The question we get most often is “How much is my accident case worth?” In the case of head trauma, that can be difficult to determine. That is why we hire medical experts and do a careful analysis of how the trauma is affecting our client’s life. Even the issue of medical expenses is complex because future medical needs should be paid for by the party responsible for the accident. The estimate needs to be something that will fully compensate the injury victim for those expenses.
Head trauma includes scalp injuries, skull fracture, intracerebral hematoma, cerebral concussions, intracranial hematoma, penetrating brain injury and diffuse axonal injury. One of the most severe head trauma cases we handled involved a man whose head was crushed by a tow truck hook. He suffered numerous skull fractures, the loss of one eye, and permanent brain damage. His life and the lives of his loved ones were changed forever.
Head Trauma and Brain Damage
In all but the mildest of cases, head trauma involves brain injury, and brain injury always involves some level of neurological damage. Brain injury caused by head trauma is called traumatic brain injury (TBI). In every case, mild or severe, TBI is serious, and accident victims deserve full and adequate compensation.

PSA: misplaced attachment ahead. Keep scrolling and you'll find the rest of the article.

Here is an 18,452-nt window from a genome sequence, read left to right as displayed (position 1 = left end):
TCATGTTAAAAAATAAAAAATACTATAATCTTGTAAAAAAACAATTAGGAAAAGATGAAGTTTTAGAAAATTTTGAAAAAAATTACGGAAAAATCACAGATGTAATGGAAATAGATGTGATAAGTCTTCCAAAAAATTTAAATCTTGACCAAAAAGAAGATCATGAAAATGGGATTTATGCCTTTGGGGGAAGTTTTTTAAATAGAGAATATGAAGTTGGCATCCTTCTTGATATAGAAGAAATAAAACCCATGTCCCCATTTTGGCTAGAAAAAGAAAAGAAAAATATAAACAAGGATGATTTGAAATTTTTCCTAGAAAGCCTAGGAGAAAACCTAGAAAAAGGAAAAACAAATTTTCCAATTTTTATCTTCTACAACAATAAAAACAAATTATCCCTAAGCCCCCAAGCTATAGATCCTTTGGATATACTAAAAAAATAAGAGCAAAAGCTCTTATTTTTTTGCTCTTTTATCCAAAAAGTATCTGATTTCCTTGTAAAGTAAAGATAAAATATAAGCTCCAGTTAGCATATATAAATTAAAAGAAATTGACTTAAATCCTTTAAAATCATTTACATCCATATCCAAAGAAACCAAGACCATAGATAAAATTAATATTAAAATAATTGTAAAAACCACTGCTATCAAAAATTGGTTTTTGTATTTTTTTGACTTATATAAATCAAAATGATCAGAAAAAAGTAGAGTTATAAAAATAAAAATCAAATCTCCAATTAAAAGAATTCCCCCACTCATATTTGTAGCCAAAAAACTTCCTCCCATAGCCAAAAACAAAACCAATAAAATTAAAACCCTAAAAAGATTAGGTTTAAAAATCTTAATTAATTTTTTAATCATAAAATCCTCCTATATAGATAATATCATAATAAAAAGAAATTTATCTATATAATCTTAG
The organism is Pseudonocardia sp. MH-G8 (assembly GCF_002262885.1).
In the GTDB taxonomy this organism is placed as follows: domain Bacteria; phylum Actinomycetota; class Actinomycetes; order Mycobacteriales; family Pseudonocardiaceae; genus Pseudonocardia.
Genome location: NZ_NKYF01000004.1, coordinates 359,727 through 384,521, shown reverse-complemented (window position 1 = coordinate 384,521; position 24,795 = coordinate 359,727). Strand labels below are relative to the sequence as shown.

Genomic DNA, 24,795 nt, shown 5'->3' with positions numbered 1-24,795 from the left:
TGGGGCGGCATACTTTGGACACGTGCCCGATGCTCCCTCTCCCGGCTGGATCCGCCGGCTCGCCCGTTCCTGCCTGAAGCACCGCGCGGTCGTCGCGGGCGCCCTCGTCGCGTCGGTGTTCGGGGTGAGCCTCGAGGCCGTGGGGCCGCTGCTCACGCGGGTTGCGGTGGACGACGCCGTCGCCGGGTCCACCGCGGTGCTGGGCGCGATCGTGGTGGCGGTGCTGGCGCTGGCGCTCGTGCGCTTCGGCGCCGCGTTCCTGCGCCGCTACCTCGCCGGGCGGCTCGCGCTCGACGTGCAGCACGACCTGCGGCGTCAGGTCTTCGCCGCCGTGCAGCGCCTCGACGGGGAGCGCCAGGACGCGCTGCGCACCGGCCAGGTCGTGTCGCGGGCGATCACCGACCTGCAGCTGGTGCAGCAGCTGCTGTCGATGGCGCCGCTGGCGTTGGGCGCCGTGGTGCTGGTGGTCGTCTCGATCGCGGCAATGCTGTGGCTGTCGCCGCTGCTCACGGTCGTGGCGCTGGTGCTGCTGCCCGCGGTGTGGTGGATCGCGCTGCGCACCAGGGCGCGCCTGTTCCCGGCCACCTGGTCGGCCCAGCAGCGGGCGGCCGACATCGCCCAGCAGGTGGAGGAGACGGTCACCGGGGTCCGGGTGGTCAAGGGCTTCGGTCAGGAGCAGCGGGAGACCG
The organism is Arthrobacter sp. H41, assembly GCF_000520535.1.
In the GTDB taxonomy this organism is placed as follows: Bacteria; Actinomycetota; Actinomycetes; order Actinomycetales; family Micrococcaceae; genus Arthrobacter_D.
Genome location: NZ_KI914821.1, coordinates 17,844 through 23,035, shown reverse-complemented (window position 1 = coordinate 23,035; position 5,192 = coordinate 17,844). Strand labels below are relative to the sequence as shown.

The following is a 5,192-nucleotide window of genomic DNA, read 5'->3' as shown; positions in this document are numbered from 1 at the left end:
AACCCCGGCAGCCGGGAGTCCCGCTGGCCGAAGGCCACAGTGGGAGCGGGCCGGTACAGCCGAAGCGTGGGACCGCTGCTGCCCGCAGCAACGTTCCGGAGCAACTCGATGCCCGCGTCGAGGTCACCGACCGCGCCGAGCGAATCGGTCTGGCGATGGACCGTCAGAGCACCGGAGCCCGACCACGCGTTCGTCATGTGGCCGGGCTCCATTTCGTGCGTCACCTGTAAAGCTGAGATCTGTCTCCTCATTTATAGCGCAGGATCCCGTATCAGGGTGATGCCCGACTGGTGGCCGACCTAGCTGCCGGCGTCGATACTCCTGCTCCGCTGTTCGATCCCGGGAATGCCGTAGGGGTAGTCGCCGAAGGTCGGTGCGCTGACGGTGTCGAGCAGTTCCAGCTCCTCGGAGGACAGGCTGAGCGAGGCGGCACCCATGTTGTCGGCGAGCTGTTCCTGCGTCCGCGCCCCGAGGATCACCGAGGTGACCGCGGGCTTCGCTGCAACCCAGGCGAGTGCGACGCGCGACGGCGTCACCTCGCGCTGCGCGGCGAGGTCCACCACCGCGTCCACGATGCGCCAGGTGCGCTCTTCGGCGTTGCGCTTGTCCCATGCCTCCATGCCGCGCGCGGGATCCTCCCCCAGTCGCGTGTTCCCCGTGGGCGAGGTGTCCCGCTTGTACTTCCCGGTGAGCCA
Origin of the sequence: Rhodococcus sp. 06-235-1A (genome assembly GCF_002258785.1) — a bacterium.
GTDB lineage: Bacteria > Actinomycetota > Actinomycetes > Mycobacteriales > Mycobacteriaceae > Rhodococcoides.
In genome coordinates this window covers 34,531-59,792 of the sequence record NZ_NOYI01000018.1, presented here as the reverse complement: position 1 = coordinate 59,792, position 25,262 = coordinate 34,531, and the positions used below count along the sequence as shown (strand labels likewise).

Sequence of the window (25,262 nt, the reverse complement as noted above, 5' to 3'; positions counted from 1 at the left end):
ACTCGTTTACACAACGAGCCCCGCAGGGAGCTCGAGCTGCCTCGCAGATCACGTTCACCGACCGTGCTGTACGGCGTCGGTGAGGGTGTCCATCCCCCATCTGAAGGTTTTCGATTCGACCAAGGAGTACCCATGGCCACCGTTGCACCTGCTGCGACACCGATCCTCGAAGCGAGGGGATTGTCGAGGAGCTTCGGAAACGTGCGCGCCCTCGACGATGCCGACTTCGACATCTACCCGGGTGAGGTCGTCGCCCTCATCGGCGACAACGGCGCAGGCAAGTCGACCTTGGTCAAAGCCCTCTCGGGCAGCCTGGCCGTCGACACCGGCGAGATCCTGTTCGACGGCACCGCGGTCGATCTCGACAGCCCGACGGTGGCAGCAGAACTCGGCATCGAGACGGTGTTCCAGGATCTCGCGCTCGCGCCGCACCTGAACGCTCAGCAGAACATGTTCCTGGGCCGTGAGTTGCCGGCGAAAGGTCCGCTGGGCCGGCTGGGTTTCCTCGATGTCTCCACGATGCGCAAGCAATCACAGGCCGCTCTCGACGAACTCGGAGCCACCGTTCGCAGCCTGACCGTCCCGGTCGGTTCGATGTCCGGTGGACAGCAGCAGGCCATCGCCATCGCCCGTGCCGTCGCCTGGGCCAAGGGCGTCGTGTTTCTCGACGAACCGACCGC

The most common manifestations of neurologic trauma are confusion, memory loss and personality changes. In addition, the accident victim may experience any of the following:
- information processing difficulties
- decreased initiative
- decrease language comprehension
- other speech and language problems.
Head Trauma Fractures
Head trauma can result in skull and facial fractures. The eyes, nose and ears can be affected, resulting in blindness or loss of smell or hearing. Some possible facial fractures include the following:
- nasal and naso-orbital-ethmoid (NOE) fractures
- orbital fractures (7 bones – ethmoid, maxilla, zygoma, lacrimal, palatine, sphenoid, frontal)
- zygomatic complex fractures (trimalar, tripod, malar complex, tetrapod, maxillary complex, orbitozygomaticomaxillary)
- palatal and La Fort fractures
- mandibular condylar (jaw fracture) and sub condylar fractures.
There are a number of different types of skull fractures:
- simple fracture, a break in the bone without damage to the skin
- linear skull fracture, a break in a cranial bone resembling a thin line, without splintering, depression, or distortion of bone
- depressed skull fracture, a break in a cranial bone (or “crushed” portion of skull) with depression of the bone in toward the brain
- penetrating skull fracture, which occurs when something pierces the skull
- compound fracture, a splintering of the bone.
Our attorneys have been speakers at legal education seminars, discussing head trauma and brain injury litigation. Our law firm is listed in U.S. World Report’s The Best Law Firms in America.